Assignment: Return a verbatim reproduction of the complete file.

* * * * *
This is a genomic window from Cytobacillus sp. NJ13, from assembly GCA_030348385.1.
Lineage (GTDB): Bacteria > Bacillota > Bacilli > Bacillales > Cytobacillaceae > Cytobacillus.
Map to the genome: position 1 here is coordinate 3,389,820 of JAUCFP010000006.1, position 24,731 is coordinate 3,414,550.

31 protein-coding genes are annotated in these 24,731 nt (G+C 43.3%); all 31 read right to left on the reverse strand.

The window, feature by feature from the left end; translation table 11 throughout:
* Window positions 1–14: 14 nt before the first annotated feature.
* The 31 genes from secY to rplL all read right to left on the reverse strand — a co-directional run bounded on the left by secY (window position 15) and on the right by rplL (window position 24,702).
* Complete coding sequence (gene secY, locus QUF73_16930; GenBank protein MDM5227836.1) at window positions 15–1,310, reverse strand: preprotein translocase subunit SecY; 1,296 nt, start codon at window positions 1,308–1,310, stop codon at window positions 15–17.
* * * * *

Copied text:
This is a genomic window from Cytobacillus sp. NJ13, from assembly GCA_030348385.1.
Lineage (GTDB): Bacteria > Bacillota > Bacilli > Bacillales > Cytobacillaceae > Cytobacillus.
Map to the genome: position 1 here is coordinate 3,389,820 of JAUCFP010000006.1, position 24,731 is coordinate 3,414,550.

31 protein-coding genes are annotated in these 24,731 nt (G+C 43.3%); all 31 read right to left on the reverse strand.

The window, feature by feature from the left end; translation table 11 throughout:
* Window positions 1–14: 14 nt before the first annotated feature.
* The 31 genes from secY to rplL all read right to left on the reverse strand — a co-directional run bounded on the left by secY (window position 15) and on the right by rplL (window position 24,702).
* Complete coding sequence (gene secY, locus QUF73_16930; GenBank protein MDM5227836.1) at window positions 15–1,310, reverse strand: preprotein translocase subunit SecY; 1,296 nt, start codon at window positions 1,308–1,310, stop codon at window positions 15–17.